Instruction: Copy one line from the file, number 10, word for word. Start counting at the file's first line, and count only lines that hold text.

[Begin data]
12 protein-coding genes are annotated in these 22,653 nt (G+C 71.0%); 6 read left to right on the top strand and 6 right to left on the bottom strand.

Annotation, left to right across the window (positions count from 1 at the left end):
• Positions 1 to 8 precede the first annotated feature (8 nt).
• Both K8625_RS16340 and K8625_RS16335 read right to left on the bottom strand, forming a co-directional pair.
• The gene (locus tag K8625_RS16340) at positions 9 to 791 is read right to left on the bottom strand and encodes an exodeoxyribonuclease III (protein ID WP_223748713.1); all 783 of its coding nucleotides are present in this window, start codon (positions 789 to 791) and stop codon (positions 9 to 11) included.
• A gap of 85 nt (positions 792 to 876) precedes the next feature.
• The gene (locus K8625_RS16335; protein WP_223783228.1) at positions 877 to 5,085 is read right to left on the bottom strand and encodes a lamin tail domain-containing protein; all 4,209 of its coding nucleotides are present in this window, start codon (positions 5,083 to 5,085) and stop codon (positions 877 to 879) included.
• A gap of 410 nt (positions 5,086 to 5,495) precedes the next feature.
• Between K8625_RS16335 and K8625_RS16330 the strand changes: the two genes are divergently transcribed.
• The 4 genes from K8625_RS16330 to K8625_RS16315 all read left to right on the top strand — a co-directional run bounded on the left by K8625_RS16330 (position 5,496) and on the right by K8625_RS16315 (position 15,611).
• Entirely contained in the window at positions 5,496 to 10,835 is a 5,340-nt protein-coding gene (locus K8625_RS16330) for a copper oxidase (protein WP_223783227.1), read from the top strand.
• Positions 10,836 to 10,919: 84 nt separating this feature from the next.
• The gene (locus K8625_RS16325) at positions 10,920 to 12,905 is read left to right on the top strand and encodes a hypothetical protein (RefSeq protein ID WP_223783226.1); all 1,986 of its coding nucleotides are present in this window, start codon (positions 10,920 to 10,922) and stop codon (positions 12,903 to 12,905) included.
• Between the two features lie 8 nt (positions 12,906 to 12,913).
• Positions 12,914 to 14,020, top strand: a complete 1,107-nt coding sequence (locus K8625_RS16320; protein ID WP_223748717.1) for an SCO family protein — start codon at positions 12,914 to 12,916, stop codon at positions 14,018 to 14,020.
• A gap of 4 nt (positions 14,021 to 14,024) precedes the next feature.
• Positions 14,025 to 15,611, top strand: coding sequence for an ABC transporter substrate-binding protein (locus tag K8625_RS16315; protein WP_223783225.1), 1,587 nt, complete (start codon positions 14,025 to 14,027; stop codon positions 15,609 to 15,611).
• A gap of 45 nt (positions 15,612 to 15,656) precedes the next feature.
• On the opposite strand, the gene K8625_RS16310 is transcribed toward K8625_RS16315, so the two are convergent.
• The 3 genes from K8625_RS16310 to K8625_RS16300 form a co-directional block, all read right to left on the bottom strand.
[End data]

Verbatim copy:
• The 4 genes from K8625_RS16330 to K8625_RS16315 all read left to right on the top strand — a co-directional run bounded on the left by K8625_RS16330 (position 5,496) and on the right by K8625_RS16315 (position 15,611).